Well, that concludes my first two weeks of training for now. Tomorrow is my third week, and it felt as if things have been really flying on by. I'm very confident in my ability to do this, so I'll will push on with as much determination as I can. Until next Friday, KEEP ON TRUCKIN.

P.S. I'm already about to reach the character limit so any additional info will be added in my next post.


"Bobtailing" means you are driving a tractor without a trailer attached.


Hazardous Materials

Explosive, flammable, poisonous or otherwise potentially dangerous cargo. Large amounts of especially hazardous cargo are required to be placarded under HAZMAT regulations


A facility where trucking companies operate out of, or their "home base" if you will. A lot of major companies have multiple terminals around the country which usually consist of the main office building, a drop lot for trailers, and sometimes a repair shop and wash facilities.


Over The Road

OTR driving normally means you'll be hauling freight to various customers throughout your company's hauling region. It often entails being gone from home for two to three weeks at a time.

Combination Vehicle:

A vehicle with two separate parts - the power unit (tractor) and the trailer. Tractor-trailers are considered combination vehicles.

Anne A. (G13MomCat)'s Comment
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Hiya, MQ..... loved reading your initial diary post; chomping at the bit for more, hoping all is still going well with you~!

Be assured, not everyone comments in the diaries section...yet MANY of us 'wannabes' and even the seasoned vets, read along. Keep posting, and best wishes~!

Anne ;)

Rob T.'s Comment
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How did the rest of your training go?

HazMatdeus's Comment
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A poo, I nearly forgot about this thread. But I'd figure an update is in order. So after having to do a 5 weeks instead of 4 weeks of training I was finally able to take my test, and as off 1/3/2020 I have officially obtained my class A CDL. The test was just as nerve racking as I thought it was, the 90 almost dude me in, but with two pull ups I was able to get right on the box. Road test was breeze, only got about 8 point which was pretty good for my trainers averages.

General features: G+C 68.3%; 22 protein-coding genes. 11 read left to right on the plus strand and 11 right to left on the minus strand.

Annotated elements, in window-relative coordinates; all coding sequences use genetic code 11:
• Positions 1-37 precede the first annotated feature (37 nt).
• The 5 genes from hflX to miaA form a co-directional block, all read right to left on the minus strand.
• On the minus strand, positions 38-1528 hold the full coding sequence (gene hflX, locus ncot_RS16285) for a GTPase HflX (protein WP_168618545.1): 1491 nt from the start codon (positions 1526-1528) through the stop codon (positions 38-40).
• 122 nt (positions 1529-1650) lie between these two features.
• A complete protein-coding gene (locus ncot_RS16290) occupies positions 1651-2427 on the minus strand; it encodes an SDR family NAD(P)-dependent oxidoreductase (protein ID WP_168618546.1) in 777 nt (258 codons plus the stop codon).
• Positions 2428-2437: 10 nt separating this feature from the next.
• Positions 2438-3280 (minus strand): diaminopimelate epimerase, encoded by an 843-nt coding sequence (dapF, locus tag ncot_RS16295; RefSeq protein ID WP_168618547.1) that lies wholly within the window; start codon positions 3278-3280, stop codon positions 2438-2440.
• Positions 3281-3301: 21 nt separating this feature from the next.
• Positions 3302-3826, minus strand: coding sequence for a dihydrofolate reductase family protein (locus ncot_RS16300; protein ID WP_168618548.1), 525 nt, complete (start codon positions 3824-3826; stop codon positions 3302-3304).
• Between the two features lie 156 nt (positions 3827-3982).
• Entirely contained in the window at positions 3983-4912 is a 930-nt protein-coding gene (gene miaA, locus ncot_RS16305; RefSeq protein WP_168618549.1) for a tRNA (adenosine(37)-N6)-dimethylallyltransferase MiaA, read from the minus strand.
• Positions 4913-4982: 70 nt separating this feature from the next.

As of now though, I've been rolling with a trainer, one Tuesday I'll be entering my third week, and rolling into my final week. I've battled against the crazy traffic of Detroit, backed into many docks, including and enclosed dock(😣 that one was fun especially being new), and hit rural roads, as well as deal with some black ice early into my training I've done a lot but have Soo much more to learn as I work my way up.

Although I'll probably end up switching from the local division to either their regional , or OTR division around the spring time though. I'll try to check up on this thread again on the last day of my time with my trainer, and towards the end of my first month solo.

Other than that, I wouldn't have been able to achieve this if it wasn't for all the resources, and the help tips I've seen from lurking this forum.

You'll hear from me again soon fellows.


Commercial Driver's License (CDL)

A CDL is required to drive any of the following vehicles:

  • Any combination of vehicles with a gross combined weight rating (GCWR) of 26,001 or more pounds, providing the gross vehicle weight rating (GVWR) of the vehicle being towed is in excess of 10,000 pounds.
  • Any single vehicle with a GVWR of 26,001 or more pounds, or any such vehicle towing another not in excess of 10,000 pounds.
  • Any vehicle, regardless of size, designed to transport 16 or more persons, including the driver.
  • Any vehicle required by federal regulations to be placarded while transporting hazardous materials.


Regional Route

Usually refers to a driver hauling freight within one particular region of the country. You might be in the "Southeast Regional Division" or "Midwest Regional". Regional route drivers often get home on the weekends which is one of the main appeals for this type of route.


Over The Road

OTR driving normally means you'll be hauling freight to various customers throughout your company's hauling region. It often entails being gone from home for two to three weeks at a time.

PackRat's Comment
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Papa Pig's Comment
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Congratulations! Stay safe!